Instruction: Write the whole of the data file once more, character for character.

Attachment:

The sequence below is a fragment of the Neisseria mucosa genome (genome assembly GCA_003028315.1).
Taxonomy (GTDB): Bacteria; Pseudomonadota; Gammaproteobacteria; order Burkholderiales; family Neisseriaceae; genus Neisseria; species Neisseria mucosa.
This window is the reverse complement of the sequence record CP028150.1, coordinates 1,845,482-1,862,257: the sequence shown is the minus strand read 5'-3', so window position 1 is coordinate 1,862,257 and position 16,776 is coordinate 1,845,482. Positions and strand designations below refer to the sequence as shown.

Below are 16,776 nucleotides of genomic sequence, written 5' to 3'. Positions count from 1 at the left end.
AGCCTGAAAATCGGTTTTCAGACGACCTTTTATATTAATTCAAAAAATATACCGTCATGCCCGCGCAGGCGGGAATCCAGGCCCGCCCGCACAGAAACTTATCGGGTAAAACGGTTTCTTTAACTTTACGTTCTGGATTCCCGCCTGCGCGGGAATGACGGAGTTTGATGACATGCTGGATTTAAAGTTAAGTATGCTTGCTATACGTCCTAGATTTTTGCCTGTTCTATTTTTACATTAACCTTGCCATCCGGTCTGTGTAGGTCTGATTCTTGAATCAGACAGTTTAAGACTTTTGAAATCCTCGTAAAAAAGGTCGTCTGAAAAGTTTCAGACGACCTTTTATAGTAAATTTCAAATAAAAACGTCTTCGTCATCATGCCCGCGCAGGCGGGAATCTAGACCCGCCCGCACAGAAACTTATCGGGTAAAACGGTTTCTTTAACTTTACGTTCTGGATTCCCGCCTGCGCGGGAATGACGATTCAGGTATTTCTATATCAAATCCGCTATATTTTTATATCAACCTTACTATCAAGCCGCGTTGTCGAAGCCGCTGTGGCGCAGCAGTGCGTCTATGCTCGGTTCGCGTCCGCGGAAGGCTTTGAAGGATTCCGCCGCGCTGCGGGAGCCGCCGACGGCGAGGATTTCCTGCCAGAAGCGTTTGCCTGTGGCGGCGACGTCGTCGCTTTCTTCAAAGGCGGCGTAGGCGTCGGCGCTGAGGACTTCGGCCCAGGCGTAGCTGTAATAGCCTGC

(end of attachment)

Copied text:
The sequence below is a fragment of the Neisseria mucosa genome (genome assembly GCA_003028315.1).
Taxonomy (GTDB): Bacteria; Pseudomonadota; Gammaproteobacteria; order Burkholderiales; family Neisseriaceae; genus Neisseria; species Neisseria mucosa.
This window is the reverse complement of the sequence record CP028150.1, coordinates 1,845,482-1,862,257: the sequence shown is the minus strand read 5'-3', so window position 1 is coordinate 1,862,257 and position 16,776 is coordinate 1,845,482. Positions and strand designations below refer to the sequence as shown.

Below are 16,776 nucleotides of genomic sequence, written 5' to 3'. Positions count from 1 at the left end.
AGCCTGAAAATCGGTTTTCAGACGACCTTTTATATTAATTCAAAAAATATACCGTCATGCCCGCGCAGGCGGGAATCCAGGCCCGCCCGCACAGAAACTTATCGGGTAAAACGGTTTCTTTAACTTTACGTTCTGGATTCCCGCCTGCGCGGGAATGACGGAGTTTGATGACATGCTGGATTTAAAGTTAAGTATGCTTGCTATACGTCCTAGATTTTTGCCTGTTCTATTTTTACATTAACCTTGCCATCCGGTCTGTGTAGGTCTGATTCTTGAATCAGACAGTTTAAGACTTTTGAAATCCTCGTAAAAAAGGTCGTCTGAAAAGTTTCAGACGACCTTTTATAGTAAATTTCAAATAAAAACGTCTTCGTCATCATGCCCGCGCAGGCGGGAATCTAGACCCGCCCGCACAGAAACTTATCGGGTAAAACGGTTTCTTTAACTTTACGTTCTGGATTCCCGCCTGCGCGGGAATGACGATTCAGGTATTTCTATATCAAATCCGCTATATTTTTATATCAACCTTACTATCAAGCCGCGTTGTCGAAGCCGCTGTGGCGCAGCAGTGCGTCTATGCTCGGTTCGCGTCCGCGGAAGGCTTTGAAGGATTCCGCCGCGCTGCGGGAGCCGCCGACGGCGAGGATTTCCTGCCAGAAGCGTTTGCCTGTGGCGGCGACGTCGTCGCTTTCTTCAAAGGCGGCGTAGGCGTCGGCGCTGAGGACTTCGGCCCAGGCGTAGCTGTAATAGCCTGC